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'Insider killings' challenge US exit strategy in Afghanistan

The Pentagon wants to know whether the recent spike in 'insider killings' – Afghan forces targeting US and NATO forces – reflects 'infiltration, impersonation, and coercion' or is mainly just personal. 


Marine Gen. John Allen, International Security Assistance Force (ISAF) Commander, meets with Army Gen. Martin Dempsey, chairman of the Joint Chiefs of Staff, (unseen) in Kabul, Afghanistan, in this photo released Monday.

D. Myles Cullen/Department of Defense/AP

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What is the reason for the growing number of “insider” attacks on US troops by the Afghan security forces that they are charged with training?

It is a troubling topic that the commander of US troops in Afghanistan, Gen. John Allen, attempted to tackle this week.

There have been 32 confirmed insider attacks so far this year, with at least 40 NATO troops killed – including 26 Americans.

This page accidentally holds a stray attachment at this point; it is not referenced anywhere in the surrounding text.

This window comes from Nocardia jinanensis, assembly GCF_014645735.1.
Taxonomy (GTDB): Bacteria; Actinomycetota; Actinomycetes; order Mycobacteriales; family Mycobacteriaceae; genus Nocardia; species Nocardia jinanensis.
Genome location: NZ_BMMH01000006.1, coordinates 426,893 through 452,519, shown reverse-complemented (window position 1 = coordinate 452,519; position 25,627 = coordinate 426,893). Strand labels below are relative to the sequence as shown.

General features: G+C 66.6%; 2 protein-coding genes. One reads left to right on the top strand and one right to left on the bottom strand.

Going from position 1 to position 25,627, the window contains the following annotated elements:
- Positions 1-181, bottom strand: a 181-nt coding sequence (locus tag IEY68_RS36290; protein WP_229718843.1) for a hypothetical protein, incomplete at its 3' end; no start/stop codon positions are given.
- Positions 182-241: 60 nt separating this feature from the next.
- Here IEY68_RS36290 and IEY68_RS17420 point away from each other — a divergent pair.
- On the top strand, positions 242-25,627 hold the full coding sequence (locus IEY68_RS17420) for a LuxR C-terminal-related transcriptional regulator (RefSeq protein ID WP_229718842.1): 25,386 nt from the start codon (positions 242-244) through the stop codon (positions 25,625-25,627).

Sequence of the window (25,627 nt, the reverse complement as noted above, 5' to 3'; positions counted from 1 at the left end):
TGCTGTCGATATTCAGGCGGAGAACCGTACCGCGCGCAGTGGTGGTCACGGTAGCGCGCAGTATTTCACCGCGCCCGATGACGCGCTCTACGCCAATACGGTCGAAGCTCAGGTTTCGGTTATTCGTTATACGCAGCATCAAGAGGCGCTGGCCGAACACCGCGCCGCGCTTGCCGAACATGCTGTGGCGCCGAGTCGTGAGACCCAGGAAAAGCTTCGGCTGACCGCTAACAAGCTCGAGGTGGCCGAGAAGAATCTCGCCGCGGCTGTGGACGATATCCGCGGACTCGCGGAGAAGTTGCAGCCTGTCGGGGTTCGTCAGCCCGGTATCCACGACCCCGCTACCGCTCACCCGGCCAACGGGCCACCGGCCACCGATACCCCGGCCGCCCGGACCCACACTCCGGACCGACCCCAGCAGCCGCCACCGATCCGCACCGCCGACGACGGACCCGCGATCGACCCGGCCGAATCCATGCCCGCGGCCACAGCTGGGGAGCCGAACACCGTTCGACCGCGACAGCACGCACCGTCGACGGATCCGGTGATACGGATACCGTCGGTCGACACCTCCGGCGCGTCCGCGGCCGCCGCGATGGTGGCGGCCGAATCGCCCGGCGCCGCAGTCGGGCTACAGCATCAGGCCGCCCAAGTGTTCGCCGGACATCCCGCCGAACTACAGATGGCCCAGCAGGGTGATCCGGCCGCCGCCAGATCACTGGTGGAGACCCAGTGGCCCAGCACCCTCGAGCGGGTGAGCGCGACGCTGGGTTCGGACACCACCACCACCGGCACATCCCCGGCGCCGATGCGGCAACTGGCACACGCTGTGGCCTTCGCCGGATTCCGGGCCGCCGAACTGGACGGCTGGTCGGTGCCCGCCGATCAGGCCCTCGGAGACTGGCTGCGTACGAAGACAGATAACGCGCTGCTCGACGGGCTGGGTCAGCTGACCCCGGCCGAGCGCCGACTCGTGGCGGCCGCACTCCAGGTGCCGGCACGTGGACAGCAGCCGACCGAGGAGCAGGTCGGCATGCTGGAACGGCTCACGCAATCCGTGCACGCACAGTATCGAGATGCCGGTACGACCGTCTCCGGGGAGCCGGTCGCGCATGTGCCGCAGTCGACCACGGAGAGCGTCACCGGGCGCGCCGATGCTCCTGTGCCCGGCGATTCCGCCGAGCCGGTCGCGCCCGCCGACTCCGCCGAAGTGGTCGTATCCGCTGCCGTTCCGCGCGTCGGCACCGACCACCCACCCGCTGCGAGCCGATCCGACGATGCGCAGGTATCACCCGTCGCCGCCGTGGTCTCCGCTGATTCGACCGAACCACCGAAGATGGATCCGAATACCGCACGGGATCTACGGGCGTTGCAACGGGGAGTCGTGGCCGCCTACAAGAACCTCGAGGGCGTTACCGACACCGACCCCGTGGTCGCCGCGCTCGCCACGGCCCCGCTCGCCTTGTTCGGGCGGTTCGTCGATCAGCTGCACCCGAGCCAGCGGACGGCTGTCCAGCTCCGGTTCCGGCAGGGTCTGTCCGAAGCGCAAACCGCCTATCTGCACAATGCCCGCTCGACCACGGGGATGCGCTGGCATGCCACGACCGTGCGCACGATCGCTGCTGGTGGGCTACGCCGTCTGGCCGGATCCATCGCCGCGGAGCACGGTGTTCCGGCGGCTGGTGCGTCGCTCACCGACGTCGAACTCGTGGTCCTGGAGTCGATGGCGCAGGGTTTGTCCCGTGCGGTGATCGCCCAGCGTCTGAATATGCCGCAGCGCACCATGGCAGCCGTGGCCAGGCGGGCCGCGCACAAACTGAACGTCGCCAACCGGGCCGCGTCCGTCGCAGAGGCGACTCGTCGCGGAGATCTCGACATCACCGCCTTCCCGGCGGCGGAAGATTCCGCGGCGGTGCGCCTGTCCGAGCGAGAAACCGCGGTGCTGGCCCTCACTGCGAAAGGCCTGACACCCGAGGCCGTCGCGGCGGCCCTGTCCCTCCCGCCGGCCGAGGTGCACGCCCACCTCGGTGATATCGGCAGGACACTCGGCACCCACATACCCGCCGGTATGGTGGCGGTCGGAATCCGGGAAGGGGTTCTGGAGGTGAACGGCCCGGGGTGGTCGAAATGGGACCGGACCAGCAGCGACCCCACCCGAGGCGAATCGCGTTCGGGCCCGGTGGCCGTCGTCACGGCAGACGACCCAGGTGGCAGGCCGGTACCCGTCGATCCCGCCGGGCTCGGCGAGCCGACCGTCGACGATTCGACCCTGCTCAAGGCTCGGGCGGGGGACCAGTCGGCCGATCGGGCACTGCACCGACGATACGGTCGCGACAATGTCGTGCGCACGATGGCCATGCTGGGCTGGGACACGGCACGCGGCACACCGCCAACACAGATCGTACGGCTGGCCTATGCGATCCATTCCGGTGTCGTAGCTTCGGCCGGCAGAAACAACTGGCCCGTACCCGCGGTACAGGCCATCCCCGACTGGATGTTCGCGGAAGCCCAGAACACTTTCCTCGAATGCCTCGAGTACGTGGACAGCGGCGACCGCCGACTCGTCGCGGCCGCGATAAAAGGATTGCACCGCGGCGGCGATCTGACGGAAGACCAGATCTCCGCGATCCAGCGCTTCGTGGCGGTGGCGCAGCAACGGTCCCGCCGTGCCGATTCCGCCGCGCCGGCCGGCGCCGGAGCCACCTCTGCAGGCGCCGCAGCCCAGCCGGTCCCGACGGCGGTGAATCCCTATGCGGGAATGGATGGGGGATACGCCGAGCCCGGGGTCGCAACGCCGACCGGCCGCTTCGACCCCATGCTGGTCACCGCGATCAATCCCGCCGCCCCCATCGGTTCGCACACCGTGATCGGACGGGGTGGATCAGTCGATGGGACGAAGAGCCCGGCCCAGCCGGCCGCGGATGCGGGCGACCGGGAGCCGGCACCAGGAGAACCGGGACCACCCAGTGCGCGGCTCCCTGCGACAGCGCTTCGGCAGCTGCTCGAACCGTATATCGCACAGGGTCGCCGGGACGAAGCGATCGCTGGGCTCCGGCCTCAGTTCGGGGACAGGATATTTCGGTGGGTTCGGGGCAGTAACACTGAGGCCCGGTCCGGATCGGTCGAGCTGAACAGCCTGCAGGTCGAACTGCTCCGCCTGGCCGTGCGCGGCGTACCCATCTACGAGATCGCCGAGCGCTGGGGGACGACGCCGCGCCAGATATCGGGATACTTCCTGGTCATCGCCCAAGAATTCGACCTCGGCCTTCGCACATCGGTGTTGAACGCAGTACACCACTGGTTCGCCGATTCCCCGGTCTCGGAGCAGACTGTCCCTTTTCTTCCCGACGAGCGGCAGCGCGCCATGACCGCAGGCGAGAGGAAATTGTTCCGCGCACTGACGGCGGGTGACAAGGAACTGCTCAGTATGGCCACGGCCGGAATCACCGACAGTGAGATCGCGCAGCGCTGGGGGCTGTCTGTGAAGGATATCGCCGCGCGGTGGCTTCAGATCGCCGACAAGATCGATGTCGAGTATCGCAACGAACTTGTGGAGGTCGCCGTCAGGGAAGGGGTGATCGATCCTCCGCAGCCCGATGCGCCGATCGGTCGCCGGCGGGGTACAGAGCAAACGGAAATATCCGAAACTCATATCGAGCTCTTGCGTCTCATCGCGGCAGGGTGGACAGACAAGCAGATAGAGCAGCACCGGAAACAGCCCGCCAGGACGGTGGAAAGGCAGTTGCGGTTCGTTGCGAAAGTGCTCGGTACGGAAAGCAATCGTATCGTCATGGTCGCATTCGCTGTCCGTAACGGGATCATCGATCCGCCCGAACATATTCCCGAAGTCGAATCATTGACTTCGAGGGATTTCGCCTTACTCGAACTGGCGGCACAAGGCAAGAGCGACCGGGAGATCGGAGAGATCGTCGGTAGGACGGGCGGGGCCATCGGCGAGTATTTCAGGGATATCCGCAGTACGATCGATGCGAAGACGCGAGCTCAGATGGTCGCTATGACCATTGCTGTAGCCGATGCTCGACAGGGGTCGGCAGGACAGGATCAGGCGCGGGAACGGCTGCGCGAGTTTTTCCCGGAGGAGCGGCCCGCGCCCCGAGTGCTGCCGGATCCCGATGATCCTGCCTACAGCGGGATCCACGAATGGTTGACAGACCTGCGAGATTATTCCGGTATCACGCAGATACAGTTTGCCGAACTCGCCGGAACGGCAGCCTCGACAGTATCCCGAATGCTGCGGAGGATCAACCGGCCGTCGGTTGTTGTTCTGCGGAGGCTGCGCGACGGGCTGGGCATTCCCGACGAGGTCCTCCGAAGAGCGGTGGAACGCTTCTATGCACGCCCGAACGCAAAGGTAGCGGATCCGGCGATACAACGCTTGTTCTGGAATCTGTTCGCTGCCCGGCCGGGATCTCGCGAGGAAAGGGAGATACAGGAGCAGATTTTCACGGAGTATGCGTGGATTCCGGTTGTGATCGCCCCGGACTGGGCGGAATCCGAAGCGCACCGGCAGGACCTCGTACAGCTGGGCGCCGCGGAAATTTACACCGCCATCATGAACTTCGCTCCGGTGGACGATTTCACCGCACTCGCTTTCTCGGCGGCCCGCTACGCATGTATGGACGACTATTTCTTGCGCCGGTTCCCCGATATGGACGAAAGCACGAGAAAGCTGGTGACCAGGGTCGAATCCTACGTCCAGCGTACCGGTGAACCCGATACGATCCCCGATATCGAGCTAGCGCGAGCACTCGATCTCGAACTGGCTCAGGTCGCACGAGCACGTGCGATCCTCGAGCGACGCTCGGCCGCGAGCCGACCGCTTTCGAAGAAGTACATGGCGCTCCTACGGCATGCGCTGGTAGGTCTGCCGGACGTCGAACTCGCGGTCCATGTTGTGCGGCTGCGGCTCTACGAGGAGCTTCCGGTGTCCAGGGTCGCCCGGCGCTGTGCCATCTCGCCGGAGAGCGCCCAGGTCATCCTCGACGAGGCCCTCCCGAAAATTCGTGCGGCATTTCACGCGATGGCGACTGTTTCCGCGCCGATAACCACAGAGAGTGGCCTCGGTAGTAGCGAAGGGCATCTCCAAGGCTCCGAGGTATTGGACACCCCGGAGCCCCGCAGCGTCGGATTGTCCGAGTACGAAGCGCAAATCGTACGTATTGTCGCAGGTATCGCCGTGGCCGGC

Training Afghan security forces is meant to be the US exit strategy in the country – as these forces stand up, the oft-repeated Pentagon credo goes, US forces can stand down.

Afghan President Hamid Karzai offered his own explanation for the recent spate of insider killings, blaming the Pakistani intelligence services for brainwashing Afghan recruits.

To this, General Allen sounded somewhat skeptical. “I’m looking forward to Afghanistan providing us with the intelligence that permits them to come to that conclusion," he said in a Pentagon briefing Thursday.

The Pentagon for its part has insisted that the vast majority of these killings are the result of personal grievances, “social difficulties,” and arguments gone awry with US forces.

Only 10 percent of these killings, they say, are the result of Taliban infiltration.

Allen offered that the figure might be higher, suggesting that Taliban “infiltration, impersonation, coercion” could account for “about 25 percent or so” of the killings.


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